With Joe Saunders
As world War II dragged on, the Axis found themselves in a dire situation. As momentum on the Eastern Front ceased at Stalingrad and Kursk, it became apparent that they lacked the production capacity to hold the Red Army back (and eventually rebuff the Allied landings in Normandy in 1944). Worse still, military innovation was progressing at a massive pace, but the realities of shortages of raw materials and manpower meant that to keep up with the Allies, Germany had to do more with less. And for a time, they achieved this, though in limited terms. Advances in cheap portable shaped charge weapons enabled infantry to destroy heavy tanks and dedication to quality over quantity led to some truly impressive (If somewhat impractical) late war behemoths like the Tiger II. But numbers have a role to play in warfare and the Axis knew they also needed a new tank destroyer in large numbers. This weapon needed to be both easy to produce with minimal resources and armed with a weapon fearsome enough to deal with anything the Allies could field. This tough task was achieved by putting a large, but commonly available, gun on the small frame of the numerous, yet obsolete, (modified) Panzer 38T. The resulting vehicle became known as the Hetzer.
The Hetzer in Flames of War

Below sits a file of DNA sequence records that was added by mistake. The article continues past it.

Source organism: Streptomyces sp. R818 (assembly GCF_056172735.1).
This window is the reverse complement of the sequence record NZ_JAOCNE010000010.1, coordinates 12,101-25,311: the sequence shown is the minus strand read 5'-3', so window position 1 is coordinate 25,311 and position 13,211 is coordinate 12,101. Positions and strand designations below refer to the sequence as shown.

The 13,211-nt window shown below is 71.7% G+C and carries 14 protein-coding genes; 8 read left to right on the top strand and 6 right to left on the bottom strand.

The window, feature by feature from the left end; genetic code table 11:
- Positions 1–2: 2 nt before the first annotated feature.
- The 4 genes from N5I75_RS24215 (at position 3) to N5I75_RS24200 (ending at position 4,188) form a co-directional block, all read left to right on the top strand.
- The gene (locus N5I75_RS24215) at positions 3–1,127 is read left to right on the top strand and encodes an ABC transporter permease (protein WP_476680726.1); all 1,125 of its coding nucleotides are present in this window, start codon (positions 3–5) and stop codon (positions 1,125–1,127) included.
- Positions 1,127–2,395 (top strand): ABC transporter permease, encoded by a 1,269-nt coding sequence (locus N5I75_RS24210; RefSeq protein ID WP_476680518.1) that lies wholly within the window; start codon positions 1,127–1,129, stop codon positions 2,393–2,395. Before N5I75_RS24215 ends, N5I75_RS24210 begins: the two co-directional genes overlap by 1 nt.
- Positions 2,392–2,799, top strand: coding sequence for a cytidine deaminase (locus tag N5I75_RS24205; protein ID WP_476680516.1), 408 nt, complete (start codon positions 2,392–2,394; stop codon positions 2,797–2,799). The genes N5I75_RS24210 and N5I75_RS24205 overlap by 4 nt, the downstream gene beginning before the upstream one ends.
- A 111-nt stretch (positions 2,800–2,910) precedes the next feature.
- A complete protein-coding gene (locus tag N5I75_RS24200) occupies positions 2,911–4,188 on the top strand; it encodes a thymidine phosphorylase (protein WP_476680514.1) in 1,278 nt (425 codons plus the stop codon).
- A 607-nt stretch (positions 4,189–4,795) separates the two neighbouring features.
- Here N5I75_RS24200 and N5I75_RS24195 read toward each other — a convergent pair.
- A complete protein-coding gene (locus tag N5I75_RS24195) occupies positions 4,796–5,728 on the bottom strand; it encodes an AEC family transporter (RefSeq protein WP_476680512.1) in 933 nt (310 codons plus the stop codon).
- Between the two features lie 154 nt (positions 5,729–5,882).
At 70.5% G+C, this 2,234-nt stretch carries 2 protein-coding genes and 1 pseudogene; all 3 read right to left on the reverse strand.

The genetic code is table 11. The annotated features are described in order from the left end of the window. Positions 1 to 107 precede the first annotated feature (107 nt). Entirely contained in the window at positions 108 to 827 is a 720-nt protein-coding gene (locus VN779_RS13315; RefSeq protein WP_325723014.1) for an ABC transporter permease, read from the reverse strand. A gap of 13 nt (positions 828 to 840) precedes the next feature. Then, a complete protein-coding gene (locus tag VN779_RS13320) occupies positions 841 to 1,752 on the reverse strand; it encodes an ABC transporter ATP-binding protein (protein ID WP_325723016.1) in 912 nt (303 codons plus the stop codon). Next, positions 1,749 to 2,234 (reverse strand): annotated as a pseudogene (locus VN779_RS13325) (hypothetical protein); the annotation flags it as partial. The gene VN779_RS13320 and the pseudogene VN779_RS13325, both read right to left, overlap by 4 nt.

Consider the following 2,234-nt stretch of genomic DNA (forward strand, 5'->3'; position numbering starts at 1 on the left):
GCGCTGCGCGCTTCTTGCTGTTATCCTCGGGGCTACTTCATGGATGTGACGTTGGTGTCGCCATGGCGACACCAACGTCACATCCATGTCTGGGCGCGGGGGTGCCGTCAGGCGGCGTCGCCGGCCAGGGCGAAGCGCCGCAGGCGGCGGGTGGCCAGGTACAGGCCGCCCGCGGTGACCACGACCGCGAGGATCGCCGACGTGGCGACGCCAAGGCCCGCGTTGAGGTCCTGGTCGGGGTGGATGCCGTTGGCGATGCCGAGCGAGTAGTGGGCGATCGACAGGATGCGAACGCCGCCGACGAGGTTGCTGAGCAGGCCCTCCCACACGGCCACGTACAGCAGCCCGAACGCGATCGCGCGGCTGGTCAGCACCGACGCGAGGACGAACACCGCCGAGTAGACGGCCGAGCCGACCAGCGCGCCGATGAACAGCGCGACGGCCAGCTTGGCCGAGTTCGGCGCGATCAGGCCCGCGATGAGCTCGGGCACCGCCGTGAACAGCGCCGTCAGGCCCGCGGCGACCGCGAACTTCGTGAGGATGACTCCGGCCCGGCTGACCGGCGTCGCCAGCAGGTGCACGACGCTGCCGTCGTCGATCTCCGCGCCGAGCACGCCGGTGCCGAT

For the German Flames of War player, the Hetzer, which is featured in the new army book Bagration: German represents an opportunity to bring a decent gun to the fight without breaking the bank on points. Traditionally the Axis player has paid a premium for their tank destroyers, owed to the general German trend for having high-quality weapons, good armour, and excellent Skill and To Hit On ratings. The Hetzer reverses this course by balancing armour and firepower with economy. Despite this, the Hetzer has stats that appear on par with the StuG III, a much loved and flexible option for German players. These two vehicles have the same Skill and Hit On ratings. Also, the StuG and Hetzer are at parity with their close combat stats with a counter attack and assault of 5+ (which is fitting for a vehicle designed to stand off from the enemy). The armour is the same. They both feature Front Armour 7, which is excellent, and mediocre Side 3, Top 1 values. Lastly the gun is the same, a forward firing 7.5cm with AT11, 2 shots when stationery, 1 on the move and 3+ Firepower (a canon that even in late war most Allied tankers wish they had). But this brings us to the one really important difference that makes the Hetzer worth 4 points compared to the StuG’s 5.6 points; The Hetzer is overworked. If you are unfamiliar with this rule it means the Hetzer has an extra +1 to hit when it moves.